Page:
Sunday, July 29, 2018

Long March 3B with BeiDou-3 Satellite Duo Lifts Off from Xichang

Long March 3B rocket lifts off with two BeiDou-3 satellites on July 29, 2018. Photo Credit: Xinhua/Liang Keyan

Lifting off from the Xichang Satellite Launch Center (XSLC) in China’s Sichuan Province, a Long March 3B booster orbited on Sunday, July 29, a duo of BeiDou-3 spacecraft for the country’s homegrown satellite navigation system.

The rocket thundered off the launch pad at 1:48 GMT (9:48 p.m. EDT on July 28) to commence a ride to a medium-Earth orbit (MEO). The flight lasted three hours in order to place the dual payload into targeted orbital spot.

Launch success was confirmed by the Xinhua press agency nearly seven hours after after liftoff.

"China on Sunday sent twin satellites into space via a single carrier rocket, entering a period with unprecedentedly intensive launches of BeiDou satellites,” Xinhua reports.

The launch was originally planned for March 29, 2018, however it was postponed to June 23 and then once again rescheduled to July 29. What was behind the delays remains unknown as Beijing has not disclosed why these decisions were made.

Long March 3B rocket flew in a configuration with a Yuanzheng-1 (YZ-1) upper stage as was the case with previous BeiDou-3 launches. This stage ignited its YF-50D engine some 20 minutes after liftoff and burned out about six hours into the flight, deploying the navigation satellites into MEO at an altitude of some 13,360 miles (21,500 kilometers), with an inclination of approximately 55.5 degrees.

As usual the details of the mission are shrouded in secrecy. China keeps the information about its BeiDou launches under tight wraps, not informing the public about pre-launch preparations and not revealing the exact timelines of the orbital flights.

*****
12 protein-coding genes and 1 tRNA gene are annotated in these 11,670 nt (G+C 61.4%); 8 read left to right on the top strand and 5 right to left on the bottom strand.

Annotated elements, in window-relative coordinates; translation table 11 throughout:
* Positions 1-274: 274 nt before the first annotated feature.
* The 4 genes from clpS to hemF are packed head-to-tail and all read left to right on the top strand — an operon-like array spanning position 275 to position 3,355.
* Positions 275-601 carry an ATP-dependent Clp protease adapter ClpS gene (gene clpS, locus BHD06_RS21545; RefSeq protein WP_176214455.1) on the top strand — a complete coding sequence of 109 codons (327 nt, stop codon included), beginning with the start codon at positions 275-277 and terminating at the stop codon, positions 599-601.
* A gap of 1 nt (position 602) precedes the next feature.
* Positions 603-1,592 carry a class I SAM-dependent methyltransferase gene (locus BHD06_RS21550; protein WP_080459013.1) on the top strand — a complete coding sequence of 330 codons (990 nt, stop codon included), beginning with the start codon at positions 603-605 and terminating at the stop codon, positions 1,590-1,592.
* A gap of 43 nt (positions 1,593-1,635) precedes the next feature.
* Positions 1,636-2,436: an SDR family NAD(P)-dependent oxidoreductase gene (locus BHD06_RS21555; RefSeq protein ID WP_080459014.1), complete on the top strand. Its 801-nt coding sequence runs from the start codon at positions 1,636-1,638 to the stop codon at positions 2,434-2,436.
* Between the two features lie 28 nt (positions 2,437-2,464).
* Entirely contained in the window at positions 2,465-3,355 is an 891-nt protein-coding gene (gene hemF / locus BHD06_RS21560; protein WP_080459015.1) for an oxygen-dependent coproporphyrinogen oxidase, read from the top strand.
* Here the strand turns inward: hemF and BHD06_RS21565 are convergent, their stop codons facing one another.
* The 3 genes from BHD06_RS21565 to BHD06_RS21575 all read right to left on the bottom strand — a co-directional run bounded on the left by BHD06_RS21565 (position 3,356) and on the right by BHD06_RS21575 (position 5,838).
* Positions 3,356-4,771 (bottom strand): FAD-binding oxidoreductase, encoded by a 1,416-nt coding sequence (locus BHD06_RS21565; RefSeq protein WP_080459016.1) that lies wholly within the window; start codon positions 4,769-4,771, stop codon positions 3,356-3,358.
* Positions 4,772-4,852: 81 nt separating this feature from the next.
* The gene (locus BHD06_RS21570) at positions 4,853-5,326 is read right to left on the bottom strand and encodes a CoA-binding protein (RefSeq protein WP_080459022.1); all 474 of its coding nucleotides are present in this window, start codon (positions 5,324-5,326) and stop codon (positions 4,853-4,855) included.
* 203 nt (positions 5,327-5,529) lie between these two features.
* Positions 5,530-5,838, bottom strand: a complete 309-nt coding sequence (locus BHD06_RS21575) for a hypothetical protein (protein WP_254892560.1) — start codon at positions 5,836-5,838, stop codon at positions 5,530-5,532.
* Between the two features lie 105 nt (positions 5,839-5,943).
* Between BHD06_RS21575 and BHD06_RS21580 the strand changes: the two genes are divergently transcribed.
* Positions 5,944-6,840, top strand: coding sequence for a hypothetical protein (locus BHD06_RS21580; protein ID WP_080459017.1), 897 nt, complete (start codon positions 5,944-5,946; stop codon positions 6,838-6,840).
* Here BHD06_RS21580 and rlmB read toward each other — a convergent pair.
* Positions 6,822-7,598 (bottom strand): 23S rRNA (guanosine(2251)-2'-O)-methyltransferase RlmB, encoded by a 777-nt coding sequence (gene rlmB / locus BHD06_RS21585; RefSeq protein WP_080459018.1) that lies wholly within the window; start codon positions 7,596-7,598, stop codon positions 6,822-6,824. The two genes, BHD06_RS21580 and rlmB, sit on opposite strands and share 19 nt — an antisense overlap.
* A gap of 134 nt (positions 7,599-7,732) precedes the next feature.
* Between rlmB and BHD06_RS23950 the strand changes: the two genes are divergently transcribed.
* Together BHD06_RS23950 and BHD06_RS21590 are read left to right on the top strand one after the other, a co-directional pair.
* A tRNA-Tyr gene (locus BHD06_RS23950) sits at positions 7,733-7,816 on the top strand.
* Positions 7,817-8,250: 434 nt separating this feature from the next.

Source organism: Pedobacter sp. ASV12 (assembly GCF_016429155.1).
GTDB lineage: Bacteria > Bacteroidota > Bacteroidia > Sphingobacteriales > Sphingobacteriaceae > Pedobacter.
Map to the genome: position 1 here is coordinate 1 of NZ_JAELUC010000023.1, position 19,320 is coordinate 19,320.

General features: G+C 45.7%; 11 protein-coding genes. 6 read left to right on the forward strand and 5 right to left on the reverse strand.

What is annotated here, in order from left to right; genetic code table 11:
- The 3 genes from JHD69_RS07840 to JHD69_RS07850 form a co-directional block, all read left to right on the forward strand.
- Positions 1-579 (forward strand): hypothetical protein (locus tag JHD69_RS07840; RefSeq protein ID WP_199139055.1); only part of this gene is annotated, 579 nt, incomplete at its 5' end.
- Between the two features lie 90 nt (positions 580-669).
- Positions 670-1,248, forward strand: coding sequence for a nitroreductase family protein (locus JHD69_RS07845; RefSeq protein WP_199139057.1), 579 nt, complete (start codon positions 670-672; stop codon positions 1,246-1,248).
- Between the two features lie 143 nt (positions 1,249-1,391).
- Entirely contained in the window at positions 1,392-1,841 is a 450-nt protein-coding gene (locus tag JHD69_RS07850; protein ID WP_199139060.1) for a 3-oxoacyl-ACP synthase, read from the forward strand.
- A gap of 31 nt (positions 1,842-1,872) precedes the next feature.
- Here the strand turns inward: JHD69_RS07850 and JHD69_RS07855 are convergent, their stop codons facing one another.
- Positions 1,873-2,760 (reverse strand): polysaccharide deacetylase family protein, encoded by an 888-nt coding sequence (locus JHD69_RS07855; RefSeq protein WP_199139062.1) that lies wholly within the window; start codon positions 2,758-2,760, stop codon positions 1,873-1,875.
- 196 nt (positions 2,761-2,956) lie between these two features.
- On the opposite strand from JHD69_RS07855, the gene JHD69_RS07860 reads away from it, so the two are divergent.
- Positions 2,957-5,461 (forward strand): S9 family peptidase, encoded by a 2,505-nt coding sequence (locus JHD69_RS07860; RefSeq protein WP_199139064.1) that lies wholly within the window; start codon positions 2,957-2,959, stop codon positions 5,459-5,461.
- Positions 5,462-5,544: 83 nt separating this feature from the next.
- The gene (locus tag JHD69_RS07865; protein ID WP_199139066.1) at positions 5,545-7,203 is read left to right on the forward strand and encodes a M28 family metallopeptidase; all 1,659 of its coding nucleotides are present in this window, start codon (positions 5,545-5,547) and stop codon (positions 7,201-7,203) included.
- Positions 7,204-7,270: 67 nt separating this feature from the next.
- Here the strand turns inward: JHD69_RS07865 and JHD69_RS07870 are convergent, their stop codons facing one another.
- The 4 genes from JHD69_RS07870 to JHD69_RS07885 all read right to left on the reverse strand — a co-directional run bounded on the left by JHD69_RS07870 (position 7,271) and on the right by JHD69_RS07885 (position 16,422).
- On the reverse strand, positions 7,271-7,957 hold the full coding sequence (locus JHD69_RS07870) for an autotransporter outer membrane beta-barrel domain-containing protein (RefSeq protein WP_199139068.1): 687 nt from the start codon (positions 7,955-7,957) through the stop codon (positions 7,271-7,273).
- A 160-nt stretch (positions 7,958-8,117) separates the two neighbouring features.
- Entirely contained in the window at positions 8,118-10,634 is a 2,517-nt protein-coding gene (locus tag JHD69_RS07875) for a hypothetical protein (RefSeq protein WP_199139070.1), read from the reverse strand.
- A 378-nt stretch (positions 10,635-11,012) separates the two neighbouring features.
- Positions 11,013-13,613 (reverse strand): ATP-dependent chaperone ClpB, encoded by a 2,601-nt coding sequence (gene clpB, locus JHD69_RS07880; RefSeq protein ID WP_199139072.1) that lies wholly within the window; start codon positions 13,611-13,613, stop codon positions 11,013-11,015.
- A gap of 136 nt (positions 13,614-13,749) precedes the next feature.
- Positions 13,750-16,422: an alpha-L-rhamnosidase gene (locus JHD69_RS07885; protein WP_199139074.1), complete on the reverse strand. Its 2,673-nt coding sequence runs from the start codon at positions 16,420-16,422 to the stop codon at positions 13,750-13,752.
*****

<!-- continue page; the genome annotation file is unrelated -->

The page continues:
What is known is that the passengers of Sunday’s flight are designated BeiDou-3 M5 and M6. Both spacecraft are based on a newly-developed dedicated satellite bus and weigh about one metric ton a piece. They have two deployable solar arrays and were designed to be operational for about 12 years.

The two spacecraft belong to the third phase of the BeiDou (BDS) satellite navigation system and are the 33rd and 34th satellites of the program. Named after the Chinese term for the plough or the Big Dipper constellation, the project was formally launched in 1994 and the first BeiDou satellite was launched in 2000. By 2012, a regional network had already begun to take shape, which provided positioning, navigation, timing, and short message services in China and several other Asian countries.

If everything goes according to the plan, BeiDou-3 constellation should consist of 27 BeiDou-3M satellites in MEO, five BeiDou-3G satellites in a geostationary orbit (GTO), and three BeiDou-3I satellites in an inclined geosynchronous satellite orbit (IGSO). The first BeiDou-3 satellite was launched in March of 2015.

According to Xinhua, the BDS system currently covers more than 50 countries with a total population of more than three billion. By 2020, BeiDou is expected to have more than 30 operational satellites in orbit.

The three-stage Long March 3B rocket that was launched Sunday is a 180-foot (55-meter) tall launch vehicle that is capable of sending up to 12 metric tons of payload to low-Earth orbit or 5 metric tons of cargo into GTO. For some launches, this rocket can be equipped with a Yuanzheng-1 upper stage.

Sunday’s liftoff marked the 281st flight of the Long March rocket series and the 21st mission carried out by China in 2018. Beijing’s next orbital launch is scheduled for Tuesday, July 31, when a Long March 4C booster is slated to blast off with Gaofen 11 Earth-observing satellite.

No comments:

Post a Comment